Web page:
HAYDEN, FERDINAND VANDEVEER (1829-1887)
From 1853 to the late 1870s, Ferdinand Hayden was known to the Sioux as "man-who-picks-up- stones-running." To his contemporaries in the sciences, he was either a fine geologist or an entrepreneur who gave the government and land speculators the information needed to sell large tracts of western land. For the eager U.S. public Hayden was the man who provided a series of government-financed guides to the Great Plains and the Rocky Mountains.
Hayden was born in Westfield, Massachusetts, on September 7, 1829. He graduated from Oberlin College in 1850, and then earned a degree in medicine from Albany Medical School in 1853. His true love, however, was geology.
Hayden's extensive exploration of the American West began immediately upon his graduation with his first visit to the White River Badlands of Nebraska and South Dakota as an employee of James Hall, arguably the most respected paleontologist of the period. This trip was followed the next two seasons by an expedition funded by private interests that surveyed the upper Missouri River basin up to the mouth of the Bighorn River. The summers of 1856 and 1857 found Hayden accompanying his first governmental survey, the Warren expedition of Topographical Engineers, to examine the Yellowstone River and the region to the north. In 1858 Hayden joined his longtime friend, F. B. Meek, on a private survey of northeastern Kansas. In 1859 Hayden again joined the U.S. Topographical Engineers as the surgeon and naturalist of Cap. W. F. Raynolds's expeditions that, in two years, traversed the area of the upper Missouri, the Yellowstone, and the Bighorn Mountains. Hayden's explorations were interrupted in 1861 by the Civil War, which was the only time he truly used his medical degree, but were quickly resumed in 1866 when he returned to the Badlands under the sponsorship of the Academy of Natural Sciences of Philadelphia.
In 1867, Hayden took charge of a geological survey of Nebraska, an enterprise that he expanded into the most comprehensive scientific survey ever made of the American West. Through his reports of his expeditions to Nebraska and adjacent territories in 1867, southern and eastern Utah in 1868, southern and eastern Wyoming in 1870, the upper Yellowstone in 1871, eastern Montana in 1872, Colorado from 1873 to 1876, eastern Idaho and western Wyoming in 1877, and finally, the remaining sections of Wyoming in 1878, Hayden made the Great Plains known to the American public. The Yellowstone report was instrumental in the creation of Yellowstone National Park; the Colorado report was partly responsible for rapid settlement of that state in the late 1870s; and the Nebraska report clarified that the Great Plains was not a Great American Desert, but a richly endowed region, in which even the Sandhills of Nebraska would "yet become a fine pasture ground for herds of sheep, cattle, and horses."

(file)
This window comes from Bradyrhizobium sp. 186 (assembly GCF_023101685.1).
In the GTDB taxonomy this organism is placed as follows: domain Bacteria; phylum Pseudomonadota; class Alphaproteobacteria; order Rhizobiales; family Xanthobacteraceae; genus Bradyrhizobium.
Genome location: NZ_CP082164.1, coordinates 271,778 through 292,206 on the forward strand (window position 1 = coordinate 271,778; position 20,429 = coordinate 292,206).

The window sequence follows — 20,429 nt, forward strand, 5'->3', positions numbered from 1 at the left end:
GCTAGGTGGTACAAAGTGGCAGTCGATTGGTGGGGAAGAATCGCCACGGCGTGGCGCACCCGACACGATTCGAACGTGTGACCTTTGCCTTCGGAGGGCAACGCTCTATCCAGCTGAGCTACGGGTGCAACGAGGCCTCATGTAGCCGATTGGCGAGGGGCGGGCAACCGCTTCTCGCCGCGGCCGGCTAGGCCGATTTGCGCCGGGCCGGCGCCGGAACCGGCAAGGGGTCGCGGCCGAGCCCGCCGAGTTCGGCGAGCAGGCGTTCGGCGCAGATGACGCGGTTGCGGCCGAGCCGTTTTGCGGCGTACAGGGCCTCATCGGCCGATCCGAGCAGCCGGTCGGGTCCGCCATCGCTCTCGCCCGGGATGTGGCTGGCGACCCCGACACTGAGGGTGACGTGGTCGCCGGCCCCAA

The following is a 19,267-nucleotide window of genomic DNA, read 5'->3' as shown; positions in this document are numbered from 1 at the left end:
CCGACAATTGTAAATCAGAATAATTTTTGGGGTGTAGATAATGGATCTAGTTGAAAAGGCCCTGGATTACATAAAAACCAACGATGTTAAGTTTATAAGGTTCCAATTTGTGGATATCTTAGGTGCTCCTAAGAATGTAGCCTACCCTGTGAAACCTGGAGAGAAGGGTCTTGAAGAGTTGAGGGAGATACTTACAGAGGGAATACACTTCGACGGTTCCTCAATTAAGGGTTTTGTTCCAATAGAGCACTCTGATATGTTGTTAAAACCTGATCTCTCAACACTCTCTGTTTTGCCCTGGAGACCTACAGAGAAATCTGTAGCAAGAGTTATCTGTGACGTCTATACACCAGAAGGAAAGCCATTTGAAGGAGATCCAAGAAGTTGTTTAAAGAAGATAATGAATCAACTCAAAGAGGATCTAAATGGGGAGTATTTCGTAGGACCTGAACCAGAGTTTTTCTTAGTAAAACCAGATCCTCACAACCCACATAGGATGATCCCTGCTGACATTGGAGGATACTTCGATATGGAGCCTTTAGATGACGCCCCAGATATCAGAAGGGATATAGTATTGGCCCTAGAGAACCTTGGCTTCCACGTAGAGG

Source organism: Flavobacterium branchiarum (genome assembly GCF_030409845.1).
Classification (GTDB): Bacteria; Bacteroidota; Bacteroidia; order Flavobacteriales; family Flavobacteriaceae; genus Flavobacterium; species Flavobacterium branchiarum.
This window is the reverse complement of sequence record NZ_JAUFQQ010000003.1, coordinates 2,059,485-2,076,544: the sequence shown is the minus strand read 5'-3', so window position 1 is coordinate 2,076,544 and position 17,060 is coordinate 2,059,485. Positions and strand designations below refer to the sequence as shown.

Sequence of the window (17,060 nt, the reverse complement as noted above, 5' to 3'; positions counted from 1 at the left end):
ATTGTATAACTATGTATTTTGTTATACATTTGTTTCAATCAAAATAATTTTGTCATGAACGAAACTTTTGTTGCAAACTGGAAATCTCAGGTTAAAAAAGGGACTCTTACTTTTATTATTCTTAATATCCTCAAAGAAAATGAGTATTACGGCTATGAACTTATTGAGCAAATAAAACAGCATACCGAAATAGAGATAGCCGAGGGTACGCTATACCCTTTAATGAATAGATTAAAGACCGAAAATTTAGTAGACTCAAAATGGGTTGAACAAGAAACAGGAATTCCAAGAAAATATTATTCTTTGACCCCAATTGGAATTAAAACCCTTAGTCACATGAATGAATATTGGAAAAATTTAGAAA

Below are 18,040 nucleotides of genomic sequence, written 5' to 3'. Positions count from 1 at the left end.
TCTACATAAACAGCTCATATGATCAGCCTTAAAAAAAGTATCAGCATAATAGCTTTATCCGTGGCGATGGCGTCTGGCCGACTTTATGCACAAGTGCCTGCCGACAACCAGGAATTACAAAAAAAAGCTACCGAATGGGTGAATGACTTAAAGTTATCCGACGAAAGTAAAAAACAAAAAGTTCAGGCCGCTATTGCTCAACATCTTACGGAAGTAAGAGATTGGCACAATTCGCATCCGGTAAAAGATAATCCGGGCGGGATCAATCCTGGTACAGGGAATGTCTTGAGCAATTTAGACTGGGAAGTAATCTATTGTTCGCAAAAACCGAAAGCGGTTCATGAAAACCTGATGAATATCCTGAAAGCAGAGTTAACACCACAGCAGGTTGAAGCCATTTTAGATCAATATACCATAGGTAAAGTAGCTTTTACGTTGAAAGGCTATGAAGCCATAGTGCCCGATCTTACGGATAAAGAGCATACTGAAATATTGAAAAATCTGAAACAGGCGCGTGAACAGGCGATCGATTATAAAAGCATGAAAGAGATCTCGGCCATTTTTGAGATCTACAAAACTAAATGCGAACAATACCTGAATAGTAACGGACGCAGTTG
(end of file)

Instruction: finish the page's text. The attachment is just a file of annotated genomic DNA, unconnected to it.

Hayden's surveys, along with those of Clarence King, George Wheeler, and John Wesley Powell, were absorbed into the U.S. Geological Survey in 1879. Hayden was retained by the survey as a staff geologist. After three years in Washington, Hayden's health began to deteriorate, and it was thought that a field assignment might help to rejuvenate him. He was assigned to the usgs office in Montana. Hayden remained there until 1886, when it became obvious that his health was not going to improve, and he was forced to resign his position. He returned to Philadelphia where, after being confined to his home for more than a year, he died on December 22, 1887.
Michael Shambaugh-Miller University of Nebraska Medical Center
Bartlett, Richard A. Great Surveys of the American West. Norman: University of Oklahoma Press, 1962.
Foster, Mike. Life of Ferdinand Vandeveer Hayden: Strange Genius. Niwot CO: Roberts Rinehart, 1994.
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